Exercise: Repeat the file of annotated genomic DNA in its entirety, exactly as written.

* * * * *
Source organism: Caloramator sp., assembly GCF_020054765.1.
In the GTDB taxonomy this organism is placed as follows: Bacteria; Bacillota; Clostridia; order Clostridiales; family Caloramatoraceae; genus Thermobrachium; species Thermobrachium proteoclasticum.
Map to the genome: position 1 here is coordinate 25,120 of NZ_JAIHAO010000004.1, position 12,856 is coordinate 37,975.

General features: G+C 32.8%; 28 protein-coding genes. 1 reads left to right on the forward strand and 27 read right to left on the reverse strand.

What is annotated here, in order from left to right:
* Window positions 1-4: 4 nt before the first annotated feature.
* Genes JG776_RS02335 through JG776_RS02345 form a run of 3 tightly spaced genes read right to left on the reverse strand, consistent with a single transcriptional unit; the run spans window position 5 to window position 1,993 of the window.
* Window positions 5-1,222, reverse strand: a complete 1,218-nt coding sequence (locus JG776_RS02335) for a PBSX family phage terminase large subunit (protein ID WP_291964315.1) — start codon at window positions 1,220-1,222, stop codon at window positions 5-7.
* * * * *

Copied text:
Source organism: Caloramator sp., assembly GCF_020054765.1.
In the GTDB taxonomy this organism is placed as follows: Bacteria; Bacillota; Clostridia; order Clostridiales; family Caloramatoraceae; genus Thermobrachium; species Thermobrachium proteoclasticum.
Map to the genome: position 1 here is coordinate 25,120 of NZ_JAIHAO010000004.1, position 12,856 is coordinate 37,975.

General features: G+C 32.8%; 28 protein-coding genes. 1 reads left to right on the forward strand and 27 read right to left on the reverse strand.

What is annotated here, in order from left to right:
* Window positions 1-4: 4 nt before the first annotated feature.
* Genes JG776_RS02335 through JG776_RS02345 form a run of 3 tightly spaced genes read right to left on the reverse strand, consistent with a single transcriptional unit; the run spans window position 5 to window position 1,993 of the window.
* Window positions 5-1,222, reverse strand: a complete 1,218-nt coding sequence (locus JG776_RS02335) for a PBSX family phage terminase large subunit (protein ID WP_291964315.1) — start codon at window positions 1,220-1,222, stop codon at window positions 5-7.